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Deep Purple - In Rock CD (album) cover

IN ROCK

Deep Purple

 

Proto-Prog

4.30 | 811 ratings

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tarkus1980
Prog Reviewer
5 stars After making fools of themselves with Concerto for Group and Orchestra, one gets the feeling that a long long chat took place about the band's new direction. Simply put, the band's strengths were being wasted in this direction, especially given the specific talents of the two new band members, and I doubt this was lost on Ritchie and Co. Hence, Lord retreated from his de facto "creative force of the group" chair with his tail between his legs, put the neo-classical blah away (though the band did indulge him once more with the later Gemini Suite, possibly as a way to mend fences), and "settled" for being a primary cog in one of the best heavy metal albums the world has ever seen.

The greatest improvement for the band from the previous studio albums, of course, comes from picking up Gillan to sing. Gillan, in his prime, was one of the greatest vocalists in all of rock music, and certainly at or near the top among all heavy metal singers ever. Not only did he have a great "normal" voice, a solid tenor with ever-present low-key power, but he also had one of the best "screaming" voices I've ever heard. It's difficult for me to fathom that anybody in rock could hit high notes the way he could (often in vibrato, no less), not only showing a range that could rival Jon Anderson but also staying totally in tune, all the while maintaining a resonant force in the sound (as opposed to merely hitting the high notes for their own sake). In short, he was the perfect metal vocalist.

That said, making In Rock was not merely a function of taking the sound on previous DP albums and slightly modifying it to account for a new vocalist. In particular, Ritchie sounds completely reborn on this album, as he amply demonstrates that his reduced role in the last two albums was not a function of reduced ability but rather of impaired judgement on the part of Lord and other relevant parties. His solos and riffage are given the prominent place in the mix that they deserve, as opposed to seemingly disappearing for minutes at a time as before, and they're well worth it - the guitarwork on this album is some of the most entertaining I've ever heard in my life, combining well- conceived "show-off" shredding with just enough sloppiness to give it an edge (and in the process make it that much more entertaining, much like Hendrix used to do). Jon reduces his role from before a bit in order to make room for Ritchie, but that just means he's conceded enough to become an equal partner with Blackmore - he gets his fair share of incredible keyboard solos and sounds on this album, and what's most impressive is how so many of them interact so tightly with the guitar parts that it seems they came from the same mind. Add in that Paice could do whatever the heck was required of him, and that Glover had no limit to how low he wanted the bottom of the sound to go, and you have the workings of one hell of a metal band and album.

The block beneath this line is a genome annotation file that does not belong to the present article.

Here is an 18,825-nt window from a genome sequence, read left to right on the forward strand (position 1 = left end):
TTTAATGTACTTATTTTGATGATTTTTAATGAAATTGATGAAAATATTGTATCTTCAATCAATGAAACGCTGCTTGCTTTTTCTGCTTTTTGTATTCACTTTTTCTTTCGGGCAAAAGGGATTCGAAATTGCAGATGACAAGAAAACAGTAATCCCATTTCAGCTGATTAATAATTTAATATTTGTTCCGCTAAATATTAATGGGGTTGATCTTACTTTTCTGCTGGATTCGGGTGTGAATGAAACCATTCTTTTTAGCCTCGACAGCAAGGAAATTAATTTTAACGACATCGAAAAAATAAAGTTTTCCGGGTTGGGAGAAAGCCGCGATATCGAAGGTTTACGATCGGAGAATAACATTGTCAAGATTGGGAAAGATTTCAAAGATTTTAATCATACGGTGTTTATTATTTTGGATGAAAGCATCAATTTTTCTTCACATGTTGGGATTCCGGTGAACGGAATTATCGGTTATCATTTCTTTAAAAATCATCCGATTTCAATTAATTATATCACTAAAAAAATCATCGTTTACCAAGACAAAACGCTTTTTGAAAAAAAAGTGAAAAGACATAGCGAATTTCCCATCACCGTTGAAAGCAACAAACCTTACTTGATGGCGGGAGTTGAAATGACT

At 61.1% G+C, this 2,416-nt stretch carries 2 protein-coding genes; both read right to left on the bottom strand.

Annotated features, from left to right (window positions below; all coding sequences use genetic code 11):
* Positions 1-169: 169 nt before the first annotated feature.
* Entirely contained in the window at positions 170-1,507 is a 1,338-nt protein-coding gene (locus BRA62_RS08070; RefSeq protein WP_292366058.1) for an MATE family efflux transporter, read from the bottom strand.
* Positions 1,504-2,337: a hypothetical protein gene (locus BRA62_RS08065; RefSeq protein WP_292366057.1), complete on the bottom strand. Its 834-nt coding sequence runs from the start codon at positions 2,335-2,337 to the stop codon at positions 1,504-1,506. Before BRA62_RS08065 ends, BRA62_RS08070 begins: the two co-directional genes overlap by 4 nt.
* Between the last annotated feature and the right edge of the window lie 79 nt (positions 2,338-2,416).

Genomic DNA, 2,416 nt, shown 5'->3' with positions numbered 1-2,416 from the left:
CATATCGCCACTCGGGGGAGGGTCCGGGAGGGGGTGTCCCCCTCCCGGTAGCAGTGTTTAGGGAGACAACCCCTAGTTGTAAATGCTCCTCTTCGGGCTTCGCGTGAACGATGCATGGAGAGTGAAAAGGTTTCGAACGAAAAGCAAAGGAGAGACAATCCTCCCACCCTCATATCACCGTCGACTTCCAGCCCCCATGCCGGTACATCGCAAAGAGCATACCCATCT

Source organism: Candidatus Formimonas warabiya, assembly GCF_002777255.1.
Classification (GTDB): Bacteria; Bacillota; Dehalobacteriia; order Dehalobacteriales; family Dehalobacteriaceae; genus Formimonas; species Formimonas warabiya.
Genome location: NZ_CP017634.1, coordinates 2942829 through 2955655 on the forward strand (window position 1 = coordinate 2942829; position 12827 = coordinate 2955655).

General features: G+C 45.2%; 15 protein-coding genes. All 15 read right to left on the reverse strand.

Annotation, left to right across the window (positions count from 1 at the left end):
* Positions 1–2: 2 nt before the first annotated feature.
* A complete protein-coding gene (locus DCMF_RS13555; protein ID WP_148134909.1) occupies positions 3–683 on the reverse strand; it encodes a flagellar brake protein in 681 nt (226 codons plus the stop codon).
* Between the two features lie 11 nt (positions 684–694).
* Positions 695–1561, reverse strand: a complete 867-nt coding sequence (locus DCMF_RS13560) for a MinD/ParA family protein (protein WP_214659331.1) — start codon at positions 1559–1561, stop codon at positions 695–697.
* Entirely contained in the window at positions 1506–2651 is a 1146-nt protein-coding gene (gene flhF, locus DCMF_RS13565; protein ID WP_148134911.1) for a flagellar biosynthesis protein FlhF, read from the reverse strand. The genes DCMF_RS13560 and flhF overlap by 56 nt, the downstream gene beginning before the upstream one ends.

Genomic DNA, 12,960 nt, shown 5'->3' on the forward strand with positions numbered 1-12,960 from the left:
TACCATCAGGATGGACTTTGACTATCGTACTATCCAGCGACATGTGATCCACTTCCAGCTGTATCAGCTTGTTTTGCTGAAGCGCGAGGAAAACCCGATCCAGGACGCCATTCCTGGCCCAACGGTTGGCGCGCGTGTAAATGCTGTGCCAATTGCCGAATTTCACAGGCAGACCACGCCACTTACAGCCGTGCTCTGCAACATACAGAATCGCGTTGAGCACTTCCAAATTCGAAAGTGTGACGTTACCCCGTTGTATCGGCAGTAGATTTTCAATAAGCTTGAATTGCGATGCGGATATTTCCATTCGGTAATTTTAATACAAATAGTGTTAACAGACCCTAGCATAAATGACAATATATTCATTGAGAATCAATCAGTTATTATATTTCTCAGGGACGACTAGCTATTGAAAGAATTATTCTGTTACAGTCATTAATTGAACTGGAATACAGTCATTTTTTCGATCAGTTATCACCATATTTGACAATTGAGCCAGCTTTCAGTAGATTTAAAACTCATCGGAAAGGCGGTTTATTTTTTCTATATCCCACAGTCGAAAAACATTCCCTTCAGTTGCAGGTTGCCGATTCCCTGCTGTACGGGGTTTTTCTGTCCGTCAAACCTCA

The end result of all this is an amazing combination of songwriting and showmanship, a collection of seemingly a zillion notes with only a few wasted, and a band that can balance incredible chops with a tightness that few have ever rivaled. If pressed for "weak" tracks, I could single out side two's "Into the Fire" and "Living Wreck" as somewhat weaker than the rest. The former does seemingly "plod" a bit too much, especially in comparison to the speed-of-sound tempos of the rest of the album, but on the other hand it has a GREAT introductory riff, and the mid-tempo rhythm stomps SO much on each beat that it really becomes fascinating. In other words, it may seem like a weak DP track, but it would make a GREAT Black Sabbath track. The latter also seems like a bit of a toss-off in comparison to the rest of the album, but again these things are only relative; the slightly "airy" production helps give the drum intro a nice effect, the "screaming" sound Lord coaxes out of his organ at times is disturbing as hell, the lyrics are amusing, the riff is perfectly decent ... in short, it's weak compared to the high points of the album, but still plenty fine on its own.

The other five tracks, then, range from "excellent" to "indescribably awesome." The only one that I consider just "excellent" is the album closer, "Hard Loving Man," and that's largely an effect of me getting tired by album's end. It's also partially an effect of the song being based a little too much on the blazing speed of the main rhythm track, as opposed to a particularly interesting riff, than I'd prefer, but that's just the nerdy nitpicker in me talking. The headbanger in me has a blast when it's on, as my foot doesn't stop twitching (as opposed to tapping, which is impossible because the song's too fast) for almost the entire time as the rhythm is covered with ear-piercing organ and guitar solos, before ending with Ritchie having some feedback and stereo-panning fun.